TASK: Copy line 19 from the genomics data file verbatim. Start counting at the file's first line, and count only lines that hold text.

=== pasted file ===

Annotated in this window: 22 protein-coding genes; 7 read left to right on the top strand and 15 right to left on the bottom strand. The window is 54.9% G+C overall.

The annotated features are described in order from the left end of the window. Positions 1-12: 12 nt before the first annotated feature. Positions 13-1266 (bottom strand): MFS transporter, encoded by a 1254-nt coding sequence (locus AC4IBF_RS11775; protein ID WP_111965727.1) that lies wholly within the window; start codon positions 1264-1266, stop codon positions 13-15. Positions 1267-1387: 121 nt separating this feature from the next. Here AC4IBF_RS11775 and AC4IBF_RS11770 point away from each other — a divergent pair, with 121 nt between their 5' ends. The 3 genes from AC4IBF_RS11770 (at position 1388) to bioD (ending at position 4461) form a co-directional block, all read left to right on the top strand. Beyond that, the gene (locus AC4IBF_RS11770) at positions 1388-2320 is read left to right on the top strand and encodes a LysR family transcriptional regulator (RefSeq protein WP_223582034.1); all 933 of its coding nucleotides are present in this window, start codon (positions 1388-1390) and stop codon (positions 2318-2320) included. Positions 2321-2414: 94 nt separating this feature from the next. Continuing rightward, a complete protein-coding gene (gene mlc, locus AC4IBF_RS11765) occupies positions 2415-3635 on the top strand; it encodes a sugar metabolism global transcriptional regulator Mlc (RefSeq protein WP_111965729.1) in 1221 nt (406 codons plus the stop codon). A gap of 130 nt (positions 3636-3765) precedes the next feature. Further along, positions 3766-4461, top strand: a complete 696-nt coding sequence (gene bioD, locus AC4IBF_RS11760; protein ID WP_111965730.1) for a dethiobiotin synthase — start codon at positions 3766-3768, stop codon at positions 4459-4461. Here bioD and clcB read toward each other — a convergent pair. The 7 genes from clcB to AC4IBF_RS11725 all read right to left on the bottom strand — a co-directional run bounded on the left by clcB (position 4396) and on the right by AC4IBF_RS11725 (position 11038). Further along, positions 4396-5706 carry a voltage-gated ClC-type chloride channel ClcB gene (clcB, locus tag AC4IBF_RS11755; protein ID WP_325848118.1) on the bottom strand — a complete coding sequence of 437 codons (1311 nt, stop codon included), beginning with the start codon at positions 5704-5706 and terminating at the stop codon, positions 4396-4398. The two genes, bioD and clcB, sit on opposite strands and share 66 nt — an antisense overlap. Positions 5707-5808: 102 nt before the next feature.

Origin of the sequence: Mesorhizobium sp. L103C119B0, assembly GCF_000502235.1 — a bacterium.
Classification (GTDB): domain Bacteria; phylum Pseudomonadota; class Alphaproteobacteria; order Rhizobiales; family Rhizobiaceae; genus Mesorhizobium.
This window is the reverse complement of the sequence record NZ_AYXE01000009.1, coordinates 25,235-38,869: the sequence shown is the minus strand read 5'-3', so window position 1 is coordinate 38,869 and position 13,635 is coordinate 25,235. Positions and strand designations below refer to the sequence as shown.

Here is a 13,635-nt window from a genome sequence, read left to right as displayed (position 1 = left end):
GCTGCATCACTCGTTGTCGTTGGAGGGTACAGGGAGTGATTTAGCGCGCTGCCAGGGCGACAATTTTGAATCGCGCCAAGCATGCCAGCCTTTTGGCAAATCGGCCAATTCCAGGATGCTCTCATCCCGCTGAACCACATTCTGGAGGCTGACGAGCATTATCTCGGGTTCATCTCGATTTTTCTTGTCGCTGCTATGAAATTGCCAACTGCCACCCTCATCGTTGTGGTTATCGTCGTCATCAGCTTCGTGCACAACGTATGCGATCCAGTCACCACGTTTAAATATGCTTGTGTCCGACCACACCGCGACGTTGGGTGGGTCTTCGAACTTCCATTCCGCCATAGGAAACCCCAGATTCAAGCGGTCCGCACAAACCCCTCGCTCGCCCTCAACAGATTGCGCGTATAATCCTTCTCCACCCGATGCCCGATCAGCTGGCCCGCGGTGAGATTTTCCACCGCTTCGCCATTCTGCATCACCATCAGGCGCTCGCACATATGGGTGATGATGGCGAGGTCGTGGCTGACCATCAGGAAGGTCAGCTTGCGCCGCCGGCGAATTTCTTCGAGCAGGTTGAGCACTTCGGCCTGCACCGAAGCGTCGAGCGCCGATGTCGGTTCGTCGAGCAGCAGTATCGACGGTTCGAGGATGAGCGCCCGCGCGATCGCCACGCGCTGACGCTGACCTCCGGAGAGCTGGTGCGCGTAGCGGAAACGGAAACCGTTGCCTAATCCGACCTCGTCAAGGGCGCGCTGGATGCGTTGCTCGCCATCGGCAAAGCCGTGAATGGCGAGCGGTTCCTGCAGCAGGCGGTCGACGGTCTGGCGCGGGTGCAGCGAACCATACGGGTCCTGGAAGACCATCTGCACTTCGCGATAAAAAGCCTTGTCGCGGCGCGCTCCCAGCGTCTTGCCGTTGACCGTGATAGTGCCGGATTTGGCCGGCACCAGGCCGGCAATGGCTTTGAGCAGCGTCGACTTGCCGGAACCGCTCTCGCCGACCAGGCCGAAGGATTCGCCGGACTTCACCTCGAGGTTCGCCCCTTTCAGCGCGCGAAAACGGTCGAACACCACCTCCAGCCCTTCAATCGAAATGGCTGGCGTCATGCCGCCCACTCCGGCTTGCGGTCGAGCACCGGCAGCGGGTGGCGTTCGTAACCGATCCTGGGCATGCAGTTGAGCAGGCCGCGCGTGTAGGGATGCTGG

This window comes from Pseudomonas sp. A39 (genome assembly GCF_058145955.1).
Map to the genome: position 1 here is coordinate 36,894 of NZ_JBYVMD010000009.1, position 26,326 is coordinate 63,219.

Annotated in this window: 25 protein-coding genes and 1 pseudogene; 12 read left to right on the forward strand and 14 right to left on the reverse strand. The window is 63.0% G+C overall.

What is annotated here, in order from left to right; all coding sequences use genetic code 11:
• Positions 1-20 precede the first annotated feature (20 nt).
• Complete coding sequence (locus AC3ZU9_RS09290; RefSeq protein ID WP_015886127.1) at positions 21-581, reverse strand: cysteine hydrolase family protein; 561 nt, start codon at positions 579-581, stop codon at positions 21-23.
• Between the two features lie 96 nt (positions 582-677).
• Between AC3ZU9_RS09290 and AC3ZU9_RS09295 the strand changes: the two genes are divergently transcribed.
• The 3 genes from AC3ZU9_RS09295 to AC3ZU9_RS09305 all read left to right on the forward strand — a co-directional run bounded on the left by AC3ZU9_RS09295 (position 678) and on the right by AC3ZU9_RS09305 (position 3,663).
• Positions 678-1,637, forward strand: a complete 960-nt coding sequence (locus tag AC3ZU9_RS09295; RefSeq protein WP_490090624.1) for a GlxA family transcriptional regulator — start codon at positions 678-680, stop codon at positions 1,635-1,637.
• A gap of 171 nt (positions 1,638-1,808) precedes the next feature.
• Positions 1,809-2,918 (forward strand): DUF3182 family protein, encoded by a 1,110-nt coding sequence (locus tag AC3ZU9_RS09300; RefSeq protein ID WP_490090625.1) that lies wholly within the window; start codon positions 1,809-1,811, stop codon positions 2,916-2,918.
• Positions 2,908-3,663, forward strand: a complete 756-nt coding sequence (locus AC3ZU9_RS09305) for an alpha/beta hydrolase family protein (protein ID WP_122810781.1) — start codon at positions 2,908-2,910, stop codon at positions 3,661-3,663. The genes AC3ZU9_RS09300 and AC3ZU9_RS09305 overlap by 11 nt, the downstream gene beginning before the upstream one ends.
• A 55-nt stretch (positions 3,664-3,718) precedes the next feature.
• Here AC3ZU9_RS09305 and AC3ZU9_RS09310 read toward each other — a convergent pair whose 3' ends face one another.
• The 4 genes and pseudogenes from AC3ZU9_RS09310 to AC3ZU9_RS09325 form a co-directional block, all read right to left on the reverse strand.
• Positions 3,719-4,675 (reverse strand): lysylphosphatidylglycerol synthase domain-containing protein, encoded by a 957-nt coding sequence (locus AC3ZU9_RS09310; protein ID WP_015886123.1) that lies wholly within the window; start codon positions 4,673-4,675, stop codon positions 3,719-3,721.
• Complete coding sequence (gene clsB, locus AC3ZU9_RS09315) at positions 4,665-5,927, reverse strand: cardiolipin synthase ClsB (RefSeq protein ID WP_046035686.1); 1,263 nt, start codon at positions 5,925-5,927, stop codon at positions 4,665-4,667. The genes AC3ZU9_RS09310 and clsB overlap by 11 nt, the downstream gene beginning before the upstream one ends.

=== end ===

• Positions 1,809-2,918 (forward strand): DUF3182 family protein, encoded by a 1,110-nt coding sequence (locus tag AC3ZU9_RS09300; RefSeq protein ID WP_490090625.1) that lies wholly within the window; start codon positions 1,809-1,811, stop codon positions 2,916-2,918.